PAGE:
Bank of Canada cuts key rate for first time in more than 4 years

The Bank of Canada has cut its overnight rate by 25 basis points, a move not seen since the beginning of the pandemic.

Wednesday’s announcement puts the policy rate at 4.75 per cent, down from the 5 per cent it has been sitting at since July of last year.

The bank began raising its key interest rate in March of 2022, following larger-than-expected inflation numbers that followed a period of pandemic stimulus and disrupted global supply chains.

“We’ve come a long way in our fight against inflation,” said Bank of Canada Governor Tiff Macklem, during prepared remarks in Ottawa. “And our confidence that inflation will continue to move closer to the 2 per cent target has increased over recent months.”

The central bank now sees enough evidence that underlying inflation is easing at a sustainable level. The Canadian central bank will be the first to cut rates among its peers at the Bank of England, the European Central Bank and the United States Federal Reserve.

“We don’t need to move lock and step with the Federal Reserve,” said Macklem. “We have our own currency; we have a flexible exchange rate, so that means that we can take decisions that are geared to what the Canadian economy needs.”

The inflation rate was at 2.7 per cent in April, down from 2.9 per cent in March of this year. The economy grew by 1.7 per cent in the first quarter of 2024, below what the bank had initially forecasted.

“Growth has resumed in the first quarter, we’ll certainly be looking at our growth trajectory going forward,” Macklem said. “So far it is looking like a soft landing; plane hasn’t landed yet so we’re not cheering yet, but I would say the runway is in sight, but we still need to land this.”

Employment grew by 90,000 in April, driven mainly by part-time employment. While employment has not kept up with the working-age population, it has allowed the number of workers to catch up to job vacancies and wage pressures have started to ease.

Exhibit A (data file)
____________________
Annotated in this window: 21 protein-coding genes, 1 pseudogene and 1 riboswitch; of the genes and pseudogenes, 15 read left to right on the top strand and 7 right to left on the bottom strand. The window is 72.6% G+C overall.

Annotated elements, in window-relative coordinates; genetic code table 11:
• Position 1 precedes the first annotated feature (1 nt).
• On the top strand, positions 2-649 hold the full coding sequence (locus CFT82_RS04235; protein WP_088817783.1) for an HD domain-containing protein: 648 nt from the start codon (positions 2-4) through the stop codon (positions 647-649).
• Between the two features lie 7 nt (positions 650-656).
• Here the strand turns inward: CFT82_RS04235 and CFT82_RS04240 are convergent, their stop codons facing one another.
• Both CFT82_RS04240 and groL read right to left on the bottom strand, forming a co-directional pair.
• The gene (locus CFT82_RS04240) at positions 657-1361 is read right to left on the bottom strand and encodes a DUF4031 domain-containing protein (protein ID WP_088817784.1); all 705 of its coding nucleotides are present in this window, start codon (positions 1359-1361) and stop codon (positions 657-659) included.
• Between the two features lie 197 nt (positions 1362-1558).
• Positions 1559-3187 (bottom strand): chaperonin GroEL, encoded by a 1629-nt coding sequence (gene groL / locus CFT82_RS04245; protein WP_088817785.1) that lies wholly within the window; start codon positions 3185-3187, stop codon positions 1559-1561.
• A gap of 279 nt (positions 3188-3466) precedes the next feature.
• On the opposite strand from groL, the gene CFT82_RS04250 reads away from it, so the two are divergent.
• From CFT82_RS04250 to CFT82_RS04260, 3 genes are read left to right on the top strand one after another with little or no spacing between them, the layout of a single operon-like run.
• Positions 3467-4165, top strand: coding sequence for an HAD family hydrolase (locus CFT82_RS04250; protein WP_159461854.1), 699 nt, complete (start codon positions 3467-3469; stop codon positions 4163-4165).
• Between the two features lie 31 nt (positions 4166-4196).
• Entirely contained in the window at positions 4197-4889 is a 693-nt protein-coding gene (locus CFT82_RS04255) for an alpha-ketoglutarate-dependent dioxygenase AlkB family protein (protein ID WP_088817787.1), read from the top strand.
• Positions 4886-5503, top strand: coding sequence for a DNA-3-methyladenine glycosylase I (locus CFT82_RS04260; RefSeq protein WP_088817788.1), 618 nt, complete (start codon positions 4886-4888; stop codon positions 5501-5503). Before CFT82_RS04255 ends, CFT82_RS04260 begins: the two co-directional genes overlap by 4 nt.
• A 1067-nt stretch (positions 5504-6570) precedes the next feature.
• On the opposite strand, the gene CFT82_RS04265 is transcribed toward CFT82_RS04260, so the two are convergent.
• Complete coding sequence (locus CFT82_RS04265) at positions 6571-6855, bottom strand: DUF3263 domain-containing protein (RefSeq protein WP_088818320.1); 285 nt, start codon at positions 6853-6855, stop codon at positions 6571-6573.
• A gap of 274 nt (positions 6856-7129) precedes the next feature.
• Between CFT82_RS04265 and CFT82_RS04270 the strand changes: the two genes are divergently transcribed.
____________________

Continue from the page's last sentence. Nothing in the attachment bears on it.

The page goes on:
However, Macklem warned that risks to the inflation outlook remain and that the decision on further rate cuts will be made one meeting at a time.

“But if we lower our policy interest rate too quickly, we could jeopardize the progress we’ve made,” said Macklem. “Further progress in bringing down inflation is likely uneven and risks remain.”

Those risks include geopolitical tensions, but also rising house prices.

“We continue to point out housing as a risk to our inflation forecast,” said Bank of Canada Senior Deputy Governor Carolyn Rogers. “It’s clear there is some pent up demand in the housing market, we’ll see how it goes.”

Speaking to reporters in Ottawa, Finance Minister Chrystia Freeland welcomed the news of a rate cut and credited her own government’s fiscal plan.

“We have been working really hard to create the economic conditions which would make it possible for the bank to lower rates and today we see the fruit of that hard work,” she said. “Canada is the first G7 country where interest rates have been lowered. Our economic plan is working and that is really welcome news for Canada and Canadians.”

The next rate announcement is scheduled for July 24. 

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